docker build gitlab

My Road to Docker – Part 4: Automated Container Builds with GitLab CI

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This post is part of a series on this project. Here is the series so far:


In the course of migrating most of the services I run over to running as Docker containers I’ve mostly tried to steer clear of building my own images. Thanks to the popularity of Docker this has been pretty easy for the most part. Many projects now ship an official Docker image as part of their releases. However, the inevitable happened when I had to build my own image in my recent TT-RSS migration.

The reason for my reluctance to build my own images is not some unfounded fear of Dockerfiles. It’s not building the images that I’m worried about, it’s maintaining them over time.

Every Docker image contains a mini Linux distribution, frozen in time from the day the image was built. Like any distribution of Linux these contain many software packages, some of which are going to need an update sooner or later in order to maintain their security. Of course you could just run the equivalent of an apt upgrade inside each container, but this defeats some of the immutability and portability guarantees which Docker provides.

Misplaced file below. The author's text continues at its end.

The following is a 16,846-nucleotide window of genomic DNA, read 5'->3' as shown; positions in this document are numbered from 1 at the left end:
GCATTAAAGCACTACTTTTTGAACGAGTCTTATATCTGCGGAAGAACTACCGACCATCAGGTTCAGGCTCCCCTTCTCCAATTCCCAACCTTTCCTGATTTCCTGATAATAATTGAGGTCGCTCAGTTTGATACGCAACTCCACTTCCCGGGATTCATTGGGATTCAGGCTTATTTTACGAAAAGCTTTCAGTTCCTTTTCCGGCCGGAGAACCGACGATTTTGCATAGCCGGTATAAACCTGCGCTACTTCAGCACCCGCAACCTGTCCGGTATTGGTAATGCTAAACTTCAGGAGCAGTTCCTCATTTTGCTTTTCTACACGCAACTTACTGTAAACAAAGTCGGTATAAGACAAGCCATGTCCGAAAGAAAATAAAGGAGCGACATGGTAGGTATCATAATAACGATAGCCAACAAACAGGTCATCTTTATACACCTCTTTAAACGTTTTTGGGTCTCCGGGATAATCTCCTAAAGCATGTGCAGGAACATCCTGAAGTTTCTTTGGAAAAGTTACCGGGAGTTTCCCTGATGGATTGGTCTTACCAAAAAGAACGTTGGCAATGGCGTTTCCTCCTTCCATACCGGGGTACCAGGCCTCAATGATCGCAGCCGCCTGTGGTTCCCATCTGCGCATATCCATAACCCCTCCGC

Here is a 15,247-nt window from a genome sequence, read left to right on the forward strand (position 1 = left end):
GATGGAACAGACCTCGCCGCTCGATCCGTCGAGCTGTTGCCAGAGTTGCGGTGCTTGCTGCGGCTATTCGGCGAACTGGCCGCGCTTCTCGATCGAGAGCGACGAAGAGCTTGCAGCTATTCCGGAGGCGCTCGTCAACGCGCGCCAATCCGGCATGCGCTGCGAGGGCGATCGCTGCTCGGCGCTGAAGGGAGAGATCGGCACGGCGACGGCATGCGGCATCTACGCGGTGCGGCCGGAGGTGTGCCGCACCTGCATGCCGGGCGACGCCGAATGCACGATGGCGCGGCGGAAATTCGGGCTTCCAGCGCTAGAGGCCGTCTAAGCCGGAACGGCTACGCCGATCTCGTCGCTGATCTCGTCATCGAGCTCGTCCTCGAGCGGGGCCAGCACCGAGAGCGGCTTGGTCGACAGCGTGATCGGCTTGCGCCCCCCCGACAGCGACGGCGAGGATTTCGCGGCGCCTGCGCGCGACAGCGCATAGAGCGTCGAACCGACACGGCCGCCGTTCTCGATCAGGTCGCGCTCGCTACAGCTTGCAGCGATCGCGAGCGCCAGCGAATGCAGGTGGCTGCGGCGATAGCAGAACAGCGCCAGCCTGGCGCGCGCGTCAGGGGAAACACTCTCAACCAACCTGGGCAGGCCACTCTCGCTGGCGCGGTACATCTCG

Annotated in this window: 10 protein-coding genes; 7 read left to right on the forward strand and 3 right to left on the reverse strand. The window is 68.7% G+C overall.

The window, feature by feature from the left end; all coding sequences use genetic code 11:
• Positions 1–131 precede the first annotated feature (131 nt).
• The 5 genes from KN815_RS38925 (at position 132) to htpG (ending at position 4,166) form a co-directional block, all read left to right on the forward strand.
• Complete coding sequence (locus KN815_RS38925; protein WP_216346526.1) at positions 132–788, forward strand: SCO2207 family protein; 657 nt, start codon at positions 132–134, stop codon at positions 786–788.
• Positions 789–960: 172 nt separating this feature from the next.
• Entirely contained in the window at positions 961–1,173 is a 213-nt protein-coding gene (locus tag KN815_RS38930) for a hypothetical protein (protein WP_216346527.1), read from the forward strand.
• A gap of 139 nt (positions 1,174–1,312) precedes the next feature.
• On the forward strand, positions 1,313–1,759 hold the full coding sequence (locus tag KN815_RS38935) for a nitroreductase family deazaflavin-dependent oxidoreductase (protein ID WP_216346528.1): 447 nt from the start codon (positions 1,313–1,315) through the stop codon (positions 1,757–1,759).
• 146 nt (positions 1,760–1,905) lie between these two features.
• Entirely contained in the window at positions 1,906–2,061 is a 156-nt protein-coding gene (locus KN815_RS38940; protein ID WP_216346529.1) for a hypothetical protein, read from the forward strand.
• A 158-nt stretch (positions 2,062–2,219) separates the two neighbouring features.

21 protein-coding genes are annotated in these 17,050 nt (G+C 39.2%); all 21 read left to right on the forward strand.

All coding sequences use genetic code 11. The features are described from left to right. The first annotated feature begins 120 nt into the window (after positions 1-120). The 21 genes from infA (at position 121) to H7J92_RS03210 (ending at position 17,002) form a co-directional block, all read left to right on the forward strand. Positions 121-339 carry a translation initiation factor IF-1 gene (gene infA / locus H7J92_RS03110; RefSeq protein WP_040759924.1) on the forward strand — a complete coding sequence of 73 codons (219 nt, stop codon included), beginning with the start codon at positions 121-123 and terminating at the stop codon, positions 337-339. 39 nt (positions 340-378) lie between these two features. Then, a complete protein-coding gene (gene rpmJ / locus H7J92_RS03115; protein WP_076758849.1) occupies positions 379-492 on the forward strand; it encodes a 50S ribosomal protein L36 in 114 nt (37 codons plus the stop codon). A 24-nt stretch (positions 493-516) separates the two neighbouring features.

The solution to this, is basically no more sophisticated than ‘rebuild your images and re-deploy’. The problem is no more help is offered. How do you go about doing that in a consistent and automated way?

Enter GitLab CI

If you have been following this blog you’ll know I’m a big fan of GitLab CI for these kinds of jobs. Luckily, GitLab already has support for building Docker images. The first thing I had to do was get this set up on my self-hosted GitLab runner. This was complicated by the fact that my runner was already running as a Docker container. It’s basically trying to start a Docker-in-Docker container on the host, from inside a Docker container, which is a little tricky (if you want to go further down, Docker itself is running from a Snap on a Virtual Machine! It really is turtles all the way down).